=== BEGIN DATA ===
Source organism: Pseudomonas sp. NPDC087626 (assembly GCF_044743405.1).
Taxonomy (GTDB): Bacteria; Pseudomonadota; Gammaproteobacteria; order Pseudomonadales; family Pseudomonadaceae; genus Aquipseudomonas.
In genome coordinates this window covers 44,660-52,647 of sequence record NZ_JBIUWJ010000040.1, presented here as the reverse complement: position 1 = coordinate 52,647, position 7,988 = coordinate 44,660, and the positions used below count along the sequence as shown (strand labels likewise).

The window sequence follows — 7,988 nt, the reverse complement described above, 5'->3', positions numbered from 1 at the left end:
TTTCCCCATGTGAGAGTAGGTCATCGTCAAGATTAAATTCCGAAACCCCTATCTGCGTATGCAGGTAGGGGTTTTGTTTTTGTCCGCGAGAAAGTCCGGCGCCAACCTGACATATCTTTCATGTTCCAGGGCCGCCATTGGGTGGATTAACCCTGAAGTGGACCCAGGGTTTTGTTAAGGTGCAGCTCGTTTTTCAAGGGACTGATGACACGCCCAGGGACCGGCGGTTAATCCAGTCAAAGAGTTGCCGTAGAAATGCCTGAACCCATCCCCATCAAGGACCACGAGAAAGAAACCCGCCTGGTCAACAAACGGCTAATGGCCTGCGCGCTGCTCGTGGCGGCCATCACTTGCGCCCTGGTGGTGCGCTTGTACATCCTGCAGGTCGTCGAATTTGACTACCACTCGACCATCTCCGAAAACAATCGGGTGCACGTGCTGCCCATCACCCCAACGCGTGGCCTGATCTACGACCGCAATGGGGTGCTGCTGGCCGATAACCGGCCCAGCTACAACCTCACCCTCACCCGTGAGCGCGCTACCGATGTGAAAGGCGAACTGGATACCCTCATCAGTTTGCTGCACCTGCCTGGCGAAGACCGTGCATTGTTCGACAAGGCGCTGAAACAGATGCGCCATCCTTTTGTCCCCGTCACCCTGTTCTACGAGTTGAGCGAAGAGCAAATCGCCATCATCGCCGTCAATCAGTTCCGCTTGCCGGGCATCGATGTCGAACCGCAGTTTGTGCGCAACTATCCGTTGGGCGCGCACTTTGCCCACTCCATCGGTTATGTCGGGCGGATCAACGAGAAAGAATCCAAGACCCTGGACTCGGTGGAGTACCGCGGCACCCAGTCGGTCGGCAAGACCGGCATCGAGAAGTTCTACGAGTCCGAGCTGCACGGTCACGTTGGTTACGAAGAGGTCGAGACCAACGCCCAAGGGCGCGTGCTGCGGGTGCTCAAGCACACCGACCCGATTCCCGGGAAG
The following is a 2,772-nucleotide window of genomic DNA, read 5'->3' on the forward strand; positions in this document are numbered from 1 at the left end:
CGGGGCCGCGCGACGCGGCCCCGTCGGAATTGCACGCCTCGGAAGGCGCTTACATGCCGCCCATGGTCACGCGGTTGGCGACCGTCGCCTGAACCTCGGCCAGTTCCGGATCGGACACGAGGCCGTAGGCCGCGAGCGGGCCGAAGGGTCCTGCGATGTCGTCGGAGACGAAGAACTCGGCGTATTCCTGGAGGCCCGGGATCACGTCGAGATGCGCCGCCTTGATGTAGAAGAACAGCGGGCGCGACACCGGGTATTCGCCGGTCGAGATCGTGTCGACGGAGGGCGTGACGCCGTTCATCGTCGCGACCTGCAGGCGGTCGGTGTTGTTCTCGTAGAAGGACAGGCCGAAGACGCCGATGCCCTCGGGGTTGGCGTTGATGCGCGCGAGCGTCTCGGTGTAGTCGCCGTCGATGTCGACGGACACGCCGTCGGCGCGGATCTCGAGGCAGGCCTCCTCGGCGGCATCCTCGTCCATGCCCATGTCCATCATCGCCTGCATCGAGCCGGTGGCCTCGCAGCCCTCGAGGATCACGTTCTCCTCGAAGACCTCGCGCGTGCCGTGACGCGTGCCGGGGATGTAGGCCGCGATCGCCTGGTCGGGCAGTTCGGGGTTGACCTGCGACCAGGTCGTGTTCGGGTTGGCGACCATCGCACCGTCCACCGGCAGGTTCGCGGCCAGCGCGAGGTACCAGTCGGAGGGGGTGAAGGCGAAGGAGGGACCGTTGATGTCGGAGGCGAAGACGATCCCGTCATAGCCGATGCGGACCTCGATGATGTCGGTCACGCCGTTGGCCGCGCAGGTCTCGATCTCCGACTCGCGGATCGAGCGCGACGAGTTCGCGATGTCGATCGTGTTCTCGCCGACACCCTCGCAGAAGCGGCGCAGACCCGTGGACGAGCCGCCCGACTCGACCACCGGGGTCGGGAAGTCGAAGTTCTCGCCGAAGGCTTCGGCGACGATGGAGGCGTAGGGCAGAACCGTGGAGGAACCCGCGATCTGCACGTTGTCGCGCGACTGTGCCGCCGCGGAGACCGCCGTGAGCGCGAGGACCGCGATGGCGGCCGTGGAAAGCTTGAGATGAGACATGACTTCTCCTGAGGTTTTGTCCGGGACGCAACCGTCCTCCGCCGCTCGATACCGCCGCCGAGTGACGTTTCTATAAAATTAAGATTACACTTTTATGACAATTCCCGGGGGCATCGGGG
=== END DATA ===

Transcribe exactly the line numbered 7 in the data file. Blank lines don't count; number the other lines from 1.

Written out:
CGGGGCCGCGCGACGCGGCCCCGTCGGAATTGCACGCCTCGGAAGGCGCTTACATGCCGCCCATGGTCACGCGGTTGGCGACCGTCGCCTGAACCTCGGCCAGTTCCGGATCGGACACGAGGCCGTAGGCCGCGAGCGGGCCGAAGGGTCCTGCGATGTCGTCGGAGACGAAGAACTCGGCGTATTCCTGGAGGCCCGGGATCACGTCGAGATGCGCCGCCTTGATGTAGAAGAACAGCGGGCGCGACACCGGGTATTCGCCGGTCGAGATCGTGTCGACGGAGGGCGTGACGCCGTTCATCGTCGCGACCTGCAGGCGGTCGGTGTTGTTCTCGTAGAAGGACAGGCCGAAGACGCCGATGCCCTCGGGGTTGGCGTTGATGCGCGCGAGCGTCTCGGTGTAGTCGCCGTCGATGTCGACGGACACGCCGTCGGCGCGGATCTCGAGGCAGGCCTCCTCGGCGGCATCCTCGTCCATGCCCATGTCCATCATCGCCTGCATCGAGCCGGTGGCCTCGCAGCCCTCGAGGATCACGTTCTCCTCGAAGACCTCGCGCGTGCCGTGACGCGTGCCGGGGATGTAGGCCGCGATCGCCTGGTCGGGCAGTTCGGGGTTGACCTGCGACCAGGTCGTGTTCGGGTTGGCGACCATCGCACCGTCCACCGGCAGGTTCGCGGCCAGCGCGAGGTACCAGTCGGAGGGGGTGAAGGCGAAGGAGGGACCGTTGATGTCGGAGGCGAAGACGATCCCGTCATAGCCGATGCGGACCTCGATGATGTCGGTCACGCCGTTGGCCGCGCAGGTCTCGATCTCCGACTCGCGGATCGAGCGCGACGAGTTCGCGATGTCGATCGTGTTCTCGCCGACACCCTCGCAGAAGCGGCGCAGACCCGTGGACGAGCCGCCCGACTCGACCACCGGGGTCGGGAAGTCGAAGTTCTCGCCGAAGGCTTCGGCGACGATGGAGGCGTAGGGCAGAACCGTGGAGGAACCCGCGATCTGCACGTTGTCGCGCGACTGTGCCGCCGCGGAGACCGCCGTGAGCGCGAGGACCGCGATGGCGGCCGTGGAAAGCTTGAGATGAGACATGACTTCTCCTGAGGTTTTGTCCGGGACGCAACCGTCCTCCGCCGCTCGATACCGCCGCCGAGTGACGTTTCTATAAAATTAAGATTACACTTTTATGACAATTCCCGGGGGCATCGGGG